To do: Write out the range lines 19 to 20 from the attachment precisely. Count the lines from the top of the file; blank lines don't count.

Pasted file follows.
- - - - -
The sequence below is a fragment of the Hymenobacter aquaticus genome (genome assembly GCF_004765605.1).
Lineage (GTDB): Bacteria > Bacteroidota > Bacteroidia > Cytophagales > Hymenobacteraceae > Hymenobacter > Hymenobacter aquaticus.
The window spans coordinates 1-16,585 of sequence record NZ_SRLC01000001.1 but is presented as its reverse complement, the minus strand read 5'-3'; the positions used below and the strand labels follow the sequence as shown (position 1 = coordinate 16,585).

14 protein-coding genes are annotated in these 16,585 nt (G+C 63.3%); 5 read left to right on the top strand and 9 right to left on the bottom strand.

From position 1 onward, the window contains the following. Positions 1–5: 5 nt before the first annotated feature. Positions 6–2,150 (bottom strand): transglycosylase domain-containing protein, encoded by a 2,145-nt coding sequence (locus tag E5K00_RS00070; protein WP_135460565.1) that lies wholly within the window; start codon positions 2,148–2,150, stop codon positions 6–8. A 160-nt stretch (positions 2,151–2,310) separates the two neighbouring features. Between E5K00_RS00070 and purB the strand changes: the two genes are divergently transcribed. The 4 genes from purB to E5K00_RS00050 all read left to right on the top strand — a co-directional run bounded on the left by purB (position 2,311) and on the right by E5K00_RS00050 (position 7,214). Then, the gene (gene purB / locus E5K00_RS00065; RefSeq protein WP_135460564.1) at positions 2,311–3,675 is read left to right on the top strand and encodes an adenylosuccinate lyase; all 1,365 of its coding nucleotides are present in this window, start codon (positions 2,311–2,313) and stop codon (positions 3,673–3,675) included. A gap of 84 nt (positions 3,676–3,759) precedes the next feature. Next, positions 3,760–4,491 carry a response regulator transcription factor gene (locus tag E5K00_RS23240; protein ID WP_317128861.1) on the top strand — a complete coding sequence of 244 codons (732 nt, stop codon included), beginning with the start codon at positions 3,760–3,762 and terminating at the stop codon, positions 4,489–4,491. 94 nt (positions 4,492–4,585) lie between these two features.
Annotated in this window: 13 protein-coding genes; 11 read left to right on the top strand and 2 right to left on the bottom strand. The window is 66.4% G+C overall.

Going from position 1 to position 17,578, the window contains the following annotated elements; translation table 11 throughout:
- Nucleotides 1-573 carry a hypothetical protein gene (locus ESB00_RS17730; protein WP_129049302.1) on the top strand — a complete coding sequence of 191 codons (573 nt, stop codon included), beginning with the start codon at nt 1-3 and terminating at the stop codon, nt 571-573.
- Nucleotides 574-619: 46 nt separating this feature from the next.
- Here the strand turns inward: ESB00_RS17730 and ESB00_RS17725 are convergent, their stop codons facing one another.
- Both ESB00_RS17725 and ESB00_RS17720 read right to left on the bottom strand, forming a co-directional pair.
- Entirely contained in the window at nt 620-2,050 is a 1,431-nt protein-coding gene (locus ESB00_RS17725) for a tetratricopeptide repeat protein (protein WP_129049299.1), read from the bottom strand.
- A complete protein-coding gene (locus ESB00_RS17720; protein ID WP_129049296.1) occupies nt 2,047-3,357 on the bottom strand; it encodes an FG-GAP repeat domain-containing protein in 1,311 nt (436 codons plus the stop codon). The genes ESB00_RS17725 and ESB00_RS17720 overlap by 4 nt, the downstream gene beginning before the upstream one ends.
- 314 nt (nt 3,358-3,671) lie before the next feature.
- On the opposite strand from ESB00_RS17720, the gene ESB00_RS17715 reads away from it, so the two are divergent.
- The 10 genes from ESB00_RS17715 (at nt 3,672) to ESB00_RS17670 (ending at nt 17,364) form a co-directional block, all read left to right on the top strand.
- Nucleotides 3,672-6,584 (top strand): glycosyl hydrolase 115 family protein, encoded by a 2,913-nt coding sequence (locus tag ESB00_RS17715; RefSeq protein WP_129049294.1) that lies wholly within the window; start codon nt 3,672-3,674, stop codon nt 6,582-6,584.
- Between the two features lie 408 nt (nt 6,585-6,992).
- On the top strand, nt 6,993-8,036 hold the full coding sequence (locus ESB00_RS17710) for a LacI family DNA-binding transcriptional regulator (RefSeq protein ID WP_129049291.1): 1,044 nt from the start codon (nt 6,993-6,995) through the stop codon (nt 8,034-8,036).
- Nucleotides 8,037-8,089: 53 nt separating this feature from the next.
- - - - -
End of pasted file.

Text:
- On the top strand, nt 6,993-8,036 hold the full coding sequence (locus ESB00_RS17710) for a LacI family DNA-binding transcriptional regulator (RefSeq protein ID WP_129049291.1): 1,044 nt from the start codon (nt 6,993-6,995) through the stop codon (nt 8,034-8,036).
- Nucleotides 8,037-8,089: 53 nt separating this feature from the next.